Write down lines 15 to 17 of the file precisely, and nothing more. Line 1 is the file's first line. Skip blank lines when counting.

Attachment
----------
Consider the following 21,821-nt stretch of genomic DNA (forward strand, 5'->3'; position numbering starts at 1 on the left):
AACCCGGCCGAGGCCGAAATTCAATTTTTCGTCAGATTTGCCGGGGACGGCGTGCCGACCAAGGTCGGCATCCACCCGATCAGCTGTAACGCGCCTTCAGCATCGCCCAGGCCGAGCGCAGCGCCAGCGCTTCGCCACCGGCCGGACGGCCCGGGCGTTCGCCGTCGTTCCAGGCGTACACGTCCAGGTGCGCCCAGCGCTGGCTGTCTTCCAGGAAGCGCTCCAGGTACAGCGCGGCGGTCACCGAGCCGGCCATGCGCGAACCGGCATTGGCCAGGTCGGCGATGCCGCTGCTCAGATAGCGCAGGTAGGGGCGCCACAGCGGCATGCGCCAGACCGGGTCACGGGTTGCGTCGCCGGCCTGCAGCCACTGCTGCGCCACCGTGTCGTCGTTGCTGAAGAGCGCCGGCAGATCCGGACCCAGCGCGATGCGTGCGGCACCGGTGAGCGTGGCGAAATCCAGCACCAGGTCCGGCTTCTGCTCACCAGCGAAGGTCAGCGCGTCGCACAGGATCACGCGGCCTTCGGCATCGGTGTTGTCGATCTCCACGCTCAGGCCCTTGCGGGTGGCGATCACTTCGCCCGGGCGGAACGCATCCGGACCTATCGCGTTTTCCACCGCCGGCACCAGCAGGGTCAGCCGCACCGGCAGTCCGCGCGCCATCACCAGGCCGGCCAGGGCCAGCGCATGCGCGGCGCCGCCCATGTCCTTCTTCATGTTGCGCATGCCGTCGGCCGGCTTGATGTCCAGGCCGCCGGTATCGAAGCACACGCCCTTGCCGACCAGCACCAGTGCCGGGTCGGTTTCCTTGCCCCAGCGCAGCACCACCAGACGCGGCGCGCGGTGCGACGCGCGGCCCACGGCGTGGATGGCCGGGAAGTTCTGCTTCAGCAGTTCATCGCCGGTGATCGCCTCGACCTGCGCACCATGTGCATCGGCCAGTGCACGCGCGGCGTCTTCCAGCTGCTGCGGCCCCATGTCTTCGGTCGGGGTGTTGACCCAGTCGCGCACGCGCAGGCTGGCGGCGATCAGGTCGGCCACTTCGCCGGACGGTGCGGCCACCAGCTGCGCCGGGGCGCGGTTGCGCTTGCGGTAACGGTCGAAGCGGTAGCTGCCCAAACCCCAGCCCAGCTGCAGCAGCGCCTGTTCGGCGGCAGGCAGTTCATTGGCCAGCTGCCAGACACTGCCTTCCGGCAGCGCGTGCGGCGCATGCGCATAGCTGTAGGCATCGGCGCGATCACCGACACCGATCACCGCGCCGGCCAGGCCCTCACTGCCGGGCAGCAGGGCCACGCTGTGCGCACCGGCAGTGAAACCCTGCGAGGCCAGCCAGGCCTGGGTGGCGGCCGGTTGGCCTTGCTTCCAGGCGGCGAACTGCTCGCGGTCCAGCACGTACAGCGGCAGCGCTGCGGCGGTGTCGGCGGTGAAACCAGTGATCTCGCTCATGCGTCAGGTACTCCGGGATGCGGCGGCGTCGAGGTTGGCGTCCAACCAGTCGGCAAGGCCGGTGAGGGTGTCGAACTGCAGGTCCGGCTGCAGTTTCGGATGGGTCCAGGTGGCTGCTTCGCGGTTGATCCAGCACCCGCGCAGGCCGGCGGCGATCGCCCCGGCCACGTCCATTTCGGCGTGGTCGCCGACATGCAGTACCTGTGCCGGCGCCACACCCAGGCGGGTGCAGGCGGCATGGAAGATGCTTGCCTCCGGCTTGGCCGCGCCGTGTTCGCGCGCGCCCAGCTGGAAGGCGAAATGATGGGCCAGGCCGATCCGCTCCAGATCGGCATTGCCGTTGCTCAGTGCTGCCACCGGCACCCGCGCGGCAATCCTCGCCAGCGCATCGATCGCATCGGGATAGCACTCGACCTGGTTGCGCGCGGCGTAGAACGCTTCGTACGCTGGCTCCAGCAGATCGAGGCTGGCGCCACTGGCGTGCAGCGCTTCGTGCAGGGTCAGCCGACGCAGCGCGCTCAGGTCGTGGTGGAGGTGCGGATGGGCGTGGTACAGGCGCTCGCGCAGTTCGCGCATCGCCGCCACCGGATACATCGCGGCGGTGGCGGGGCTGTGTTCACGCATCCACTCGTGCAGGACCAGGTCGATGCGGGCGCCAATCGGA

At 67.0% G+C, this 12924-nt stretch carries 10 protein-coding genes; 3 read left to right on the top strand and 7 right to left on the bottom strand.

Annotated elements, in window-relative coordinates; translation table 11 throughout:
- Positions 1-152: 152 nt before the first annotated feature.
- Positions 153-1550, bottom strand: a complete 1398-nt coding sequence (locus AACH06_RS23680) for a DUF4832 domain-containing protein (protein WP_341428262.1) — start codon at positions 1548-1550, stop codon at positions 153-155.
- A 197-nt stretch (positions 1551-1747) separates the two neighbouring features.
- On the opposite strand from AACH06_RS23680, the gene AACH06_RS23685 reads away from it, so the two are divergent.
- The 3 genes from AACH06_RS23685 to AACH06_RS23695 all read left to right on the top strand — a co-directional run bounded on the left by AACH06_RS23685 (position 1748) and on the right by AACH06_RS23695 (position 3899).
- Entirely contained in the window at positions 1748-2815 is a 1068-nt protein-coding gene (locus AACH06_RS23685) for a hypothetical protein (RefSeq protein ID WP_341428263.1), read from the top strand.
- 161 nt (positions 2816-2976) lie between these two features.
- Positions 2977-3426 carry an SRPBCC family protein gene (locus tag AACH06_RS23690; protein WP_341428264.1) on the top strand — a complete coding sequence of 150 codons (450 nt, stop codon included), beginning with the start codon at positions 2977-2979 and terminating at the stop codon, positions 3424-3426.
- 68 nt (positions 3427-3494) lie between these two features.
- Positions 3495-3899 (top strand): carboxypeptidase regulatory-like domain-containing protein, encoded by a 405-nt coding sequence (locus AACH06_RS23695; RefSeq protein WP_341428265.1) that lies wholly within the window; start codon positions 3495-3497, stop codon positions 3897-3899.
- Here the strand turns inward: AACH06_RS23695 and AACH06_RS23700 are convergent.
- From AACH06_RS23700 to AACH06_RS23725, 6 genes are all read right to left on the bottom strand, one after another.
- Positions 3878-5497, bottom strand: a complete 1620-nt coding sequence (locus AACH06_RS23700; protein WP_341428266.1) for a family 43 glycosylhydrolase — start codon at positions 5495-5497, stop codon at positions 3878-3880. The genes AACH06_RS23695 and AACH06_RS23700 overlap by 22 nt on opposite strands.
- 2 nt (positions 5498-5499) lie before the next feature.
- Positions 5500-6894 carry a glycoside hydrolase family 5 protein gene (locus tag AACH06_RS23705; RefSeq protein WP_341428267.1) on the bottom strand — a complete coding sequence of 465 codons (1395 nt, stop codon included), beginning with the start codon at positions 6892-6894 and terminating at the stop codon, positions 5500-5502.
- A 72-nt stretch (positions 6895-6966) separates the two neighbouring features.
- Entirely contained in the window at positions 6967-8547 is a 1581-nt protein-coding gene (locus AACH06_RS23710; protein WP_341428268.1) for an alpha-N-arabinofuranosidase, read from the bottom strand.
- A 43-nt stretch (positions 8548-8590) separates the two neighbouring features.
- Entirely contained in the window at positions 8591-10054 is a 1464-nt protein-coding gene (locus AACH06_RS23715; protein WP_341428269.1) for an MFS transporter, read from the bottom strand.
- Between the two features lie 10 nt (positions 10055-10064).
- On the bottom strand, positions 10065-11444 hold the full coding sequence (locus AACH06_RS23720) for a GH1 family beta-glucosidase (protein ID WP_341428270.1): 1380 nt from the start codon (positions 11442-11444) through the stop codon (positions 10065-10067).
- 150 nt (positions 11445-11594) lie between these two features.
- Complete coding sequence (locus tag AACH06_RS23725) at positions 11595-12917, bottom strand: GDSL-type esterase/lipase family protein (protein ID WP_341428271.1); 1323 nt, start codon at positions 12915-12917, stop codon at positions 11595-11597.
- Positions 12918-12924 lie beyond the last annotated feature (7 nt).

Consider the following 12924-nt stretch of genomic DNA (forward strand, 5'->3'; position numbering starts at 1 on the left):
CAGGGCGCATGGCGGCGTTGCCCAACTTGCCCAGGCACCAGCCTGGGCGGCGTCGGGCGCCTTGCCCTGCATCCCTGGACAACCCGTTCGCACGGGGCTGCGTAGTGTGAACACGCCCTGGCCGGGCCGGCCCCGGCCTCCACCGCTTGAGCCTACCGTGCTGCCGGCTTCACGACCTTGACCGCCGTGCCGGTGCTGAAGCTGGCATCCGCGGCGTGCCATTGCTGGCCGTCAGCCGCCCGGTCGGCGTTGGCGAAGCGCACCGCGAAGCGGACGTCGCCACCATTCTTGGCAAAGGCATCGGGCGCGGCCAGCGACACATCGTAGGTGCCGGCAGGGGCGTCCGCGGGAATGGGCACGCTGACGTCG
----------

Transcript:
- Here the strand turns inward: AACH06_RS23695 and AACH06_RS23700 are convergent.
- From AACH06_RS23700 to AACH06_RS23725, 6 genes are all read right to left on the bottom strand, one after another.
- Positions 3878-5497, bottom strand: a complete 1620-nt coding sequence (locus AACH06_RS23700; protein WP_341428266.1) for a family 43 glycosylhydrolase — start codon at positions 5495-5497, stop codon at positions 3878-3880. The genes AACH06_RS23695 and AACH06_RS23700 overlap by 22 nt on opposite strands.